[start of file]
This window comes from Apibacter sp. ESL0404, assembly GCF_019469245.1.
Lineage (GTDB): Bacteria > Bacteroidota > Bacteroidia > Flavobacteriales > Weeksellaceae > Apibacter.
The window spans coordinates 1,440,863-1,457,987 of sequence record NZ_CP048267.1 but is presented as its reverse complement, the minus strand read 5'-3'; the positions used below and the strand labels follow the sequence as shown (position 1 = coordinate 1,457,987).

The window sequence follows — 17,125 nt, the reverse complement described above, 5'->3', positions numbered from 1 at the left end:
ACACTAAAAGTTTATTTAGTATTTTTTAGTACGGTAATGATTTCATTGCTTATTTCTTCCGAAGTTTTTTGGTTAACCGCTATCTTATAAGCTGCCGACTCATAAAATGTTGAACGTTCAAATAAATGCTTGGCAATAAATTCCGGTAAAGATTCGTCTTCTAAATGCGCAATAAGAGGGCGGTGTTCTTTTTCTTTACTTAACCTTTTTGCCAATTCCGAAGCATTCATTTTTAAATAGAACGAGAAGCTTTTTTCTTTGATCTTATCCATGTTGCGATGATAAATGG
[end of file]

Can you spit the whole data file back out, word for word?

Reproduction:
This window comes from Apibacter sp. ESL0404, assembly GCF_019469245.1.
Lineage (GTDB): Bacteria > Bacteroidota > Bacteroidia > Flavobacteriales > Weeksellaceae > Apibacter.
The window spans coordinates 1,440,863-1,457,987 of sequence record NZ_CP048267.1 but is presented as its reverse complement, the minus strand read 5'-3'; the positions used below and the strand labels follow the sequence as shown (position 1 = coordinate 1,457,987).

The window sequence follows — 17,125 nt, the reverse complement described above, 5'->3', positions numbered from 1 at the left end:
ACACTAAAAGTTTATTTAGTATTTTTTAGTACGGTAATGATTTCATTGCTTATTTCTTCCGAAGTTTTTTGGTTAACCGCTATCTTATAAGCTGCCGACTCATAAAATGTTGAACGTTCAAATAAATGCTTGGCAATAAATTCCGGTAAAGATTCGTCTTCTAAATGCGCAATAAGAGGGCGGTGTTCTTTTTCTTTACTTAACCTTTTTGCCAATTCCGAAGCATTCATTTTTAAATAGAACGAGAAGCTTTTTTCTTTGATCTTATCCATGTTGCGATGATAAATGG